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A long-running application uses the MS C OBDC API to create and use SQL connections to an Oracle DB. The application was originally designed to establish an ODBC connection at startup and keep that connection indefinitely as the application runs, potentially for weeks or months.

We're seeing very infrequent cases where a connection suddenly dies and I wondered if that's because we're using them wrong, or if it's considered OK to hold a connection like this. Can anyone point me to some definitive information on the subject?

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Could you explain what your application does? – APC Jul 16 '12 at 10:35
Not in detail but I can say it consists of many separate applications running on server/client PCs, which all communicate with a DB on a separate server. Processes run for months but none are continually accessing the DB in a high-load way... any specific process might access the DB only a few times a minute at the very most (often much less). – Mr. Boy Jul 16 '12 at 11:17

2 Answers 2

I'm not sure there's definitive information regarding this, but with long-running programs you always have to be prepared for this kind of incidents, they just happen (and not only with db connections but also with sockets that remain open for extended periods). I have no experience with Oracle, but I have a very similar setup with Informix, and this is (in pseudocode) what we do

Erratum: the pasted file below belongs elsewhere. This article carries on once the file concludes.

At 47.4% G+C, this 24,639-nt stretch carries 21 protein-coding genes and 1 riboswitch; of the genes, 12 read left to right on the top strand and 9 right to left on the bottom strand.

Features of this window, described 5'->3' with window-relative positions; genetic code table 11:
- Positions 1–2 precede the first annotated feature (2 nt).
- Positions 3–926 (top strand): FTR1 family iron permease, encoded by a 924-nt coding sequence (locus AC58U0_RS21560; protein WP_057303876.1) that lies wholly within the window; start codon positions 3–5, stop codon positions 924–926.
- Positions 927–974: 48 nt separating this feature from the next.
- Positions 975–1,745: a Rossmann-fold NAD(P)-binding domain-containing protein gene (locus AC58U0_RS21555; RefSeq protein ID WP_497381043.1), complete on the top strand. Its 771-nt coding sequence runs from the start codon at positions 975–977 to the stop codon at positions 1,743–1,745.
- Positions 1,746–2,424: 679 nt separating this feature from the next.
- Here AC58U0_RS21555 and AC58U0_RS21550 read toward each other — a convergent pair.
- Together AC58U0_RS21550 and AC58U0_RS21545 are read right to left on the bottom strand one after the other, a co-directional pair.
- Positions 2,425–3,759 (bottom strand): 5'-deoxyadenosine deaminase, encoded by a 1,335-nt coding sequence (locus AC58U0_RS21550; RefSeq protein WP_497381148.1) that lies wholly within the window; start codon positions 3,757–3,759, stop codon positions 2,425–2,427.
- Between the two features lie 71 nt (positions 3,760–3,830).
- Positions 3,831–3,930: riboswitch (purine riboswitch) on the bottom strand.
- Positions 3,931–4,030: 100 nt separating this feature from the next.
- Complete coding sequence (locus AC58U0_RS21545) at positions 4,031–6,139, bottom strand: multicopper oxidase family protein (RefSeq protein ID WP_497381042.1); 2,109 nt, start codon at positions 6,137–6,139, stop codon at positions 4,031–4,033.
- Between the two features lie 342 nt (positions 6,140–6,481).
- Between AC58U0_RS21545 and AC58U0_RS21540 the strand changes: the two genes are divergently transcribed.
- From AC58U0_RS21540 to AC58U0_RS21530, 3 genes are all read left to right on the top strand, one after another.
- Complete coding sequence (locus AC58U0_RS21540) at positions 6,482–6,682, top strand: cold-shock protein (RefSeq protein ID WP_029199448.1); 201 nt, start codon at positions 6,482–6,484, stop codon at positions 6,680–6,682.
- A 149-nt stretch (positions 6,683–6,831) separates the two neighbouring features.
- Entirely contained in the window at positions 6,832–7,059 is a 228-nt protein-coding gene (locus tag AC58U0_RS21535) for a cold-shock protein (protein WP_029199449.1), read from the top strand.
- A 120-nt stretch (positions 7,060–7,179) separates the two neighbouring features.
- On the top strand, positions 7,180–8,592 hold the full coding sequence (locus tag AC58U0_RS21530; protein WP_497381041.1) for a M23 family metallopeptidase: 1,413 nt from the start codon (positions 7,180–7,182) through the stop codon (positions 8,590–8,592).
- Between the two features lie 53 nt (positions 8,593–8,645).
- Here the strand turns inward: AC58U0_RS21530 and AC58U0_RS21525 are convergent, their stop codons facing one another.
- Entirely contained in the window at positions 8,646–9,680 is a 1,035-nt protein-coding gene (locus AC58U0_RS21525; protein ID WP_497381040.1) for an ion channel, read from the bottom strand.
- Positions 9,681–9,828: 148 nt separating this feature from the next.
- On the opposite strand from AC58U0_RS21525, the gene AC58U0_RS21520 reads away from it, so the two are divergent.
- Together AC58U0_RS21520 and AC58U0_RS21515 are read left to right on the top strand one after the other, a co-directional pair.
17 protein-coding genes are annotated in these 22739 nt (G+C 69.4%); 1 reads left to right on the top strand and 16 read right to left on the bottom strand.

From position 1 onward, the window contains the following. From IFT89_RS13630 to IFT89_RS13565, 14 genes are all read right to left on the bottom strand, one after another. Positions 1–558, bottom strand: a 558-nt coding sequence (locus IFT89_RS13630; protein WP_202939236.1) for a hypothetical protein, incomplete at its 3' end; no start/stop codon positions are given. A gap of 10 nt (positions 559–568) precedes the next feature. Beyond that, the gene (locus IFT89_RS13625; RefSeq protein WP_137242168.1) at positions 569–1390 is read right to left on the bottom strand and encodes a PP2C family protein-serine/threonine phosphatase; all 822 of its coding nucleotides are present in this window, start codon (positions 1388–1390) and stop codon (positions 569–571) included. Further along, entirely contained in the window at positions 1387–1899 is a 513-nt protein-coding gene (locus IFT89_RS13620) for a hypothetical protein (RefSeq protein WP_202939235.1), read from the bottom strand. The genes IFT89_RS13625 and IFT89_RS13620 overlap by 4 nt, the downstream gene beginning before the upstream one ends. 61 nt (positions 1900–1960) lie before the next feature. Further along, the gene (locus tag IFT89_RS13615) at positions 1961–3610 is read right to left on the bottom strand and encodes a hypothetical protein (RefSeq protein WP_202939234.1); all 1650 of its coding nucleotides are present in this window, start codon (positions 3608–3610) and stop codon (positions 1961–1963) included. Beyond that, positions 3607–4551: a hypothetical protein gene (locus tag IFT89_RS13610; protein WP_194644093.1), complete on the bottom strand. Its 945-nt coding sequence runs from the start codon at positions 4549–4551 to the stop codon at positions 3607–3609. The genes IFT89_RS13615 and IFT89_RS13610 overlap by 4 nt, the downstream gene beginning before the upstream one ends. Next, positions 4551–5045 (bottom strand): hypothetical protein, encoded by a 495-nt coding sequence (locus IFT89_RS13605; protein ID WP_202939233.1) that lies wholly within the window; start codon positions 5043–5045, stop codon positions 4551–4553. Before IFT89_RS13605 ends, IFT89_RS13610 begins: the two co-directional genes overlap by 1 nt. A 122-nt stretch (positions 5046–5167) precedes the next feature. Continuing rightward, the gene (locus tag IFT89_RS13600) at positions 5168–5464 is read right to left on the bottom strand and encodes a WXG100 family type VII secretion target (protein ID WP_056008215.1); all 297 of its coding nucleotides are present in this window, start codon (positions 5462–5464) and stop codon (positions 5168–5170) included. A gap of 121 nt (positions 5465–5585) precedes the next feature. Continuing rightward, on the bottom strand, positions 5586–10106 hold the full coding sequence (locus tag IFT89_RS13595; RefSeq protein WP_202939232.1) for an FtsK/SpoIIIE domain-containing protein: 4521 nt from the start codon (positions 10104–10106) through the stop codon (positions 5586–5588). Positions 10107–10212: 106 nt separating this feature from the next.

while (programissupposedtorun) {
    do {
    } while(dbisok);

As long as you are able to correctly detect that the connection died and are able to resume processing without losing data you should be OK.

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I'm not familiar with ODBC but such use cases are best handled with a connection pool. Your application can simply request a connection from the pool when it has some work and release it as soon as its done -- the pool will take care of actually (re)connecting to the database.

A quick search for ODBC connection pooling brought this up: Driver Manager Connection Pooling

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What I don't understand here is how pooling works with prepared statements... every time you ask for a connection you would surely have to re-prepare the statement which slightly defies the point of it. – Mr. Boy Jul 16 '12 at 10:13
Connection pools are meant for applications which have a lot of users who need to communicate with the database intermittently, for short periods of time and to undertake discrete units of work. In other words, the classic OLTP application. It is not at all clear that this is the OP's scenario. – APC Jul 16 '12 at 10:34
@John: Yes, but the cost of preparing a statement is insignificant unless you're running the same query hundreds of times a second. Database connections are much more expensive to create/maintain and a pool can manage this efficiently for you. – casablanca Jul 16 '12 at 15:54
@APC: True, that's the primary use of connection pools, but managing long-lived connections / reconnections is a task that pools already do well, so why not reuse that functionality instead of rolling out a custom solution? – casablanca Jul 16 '12 at 15:55

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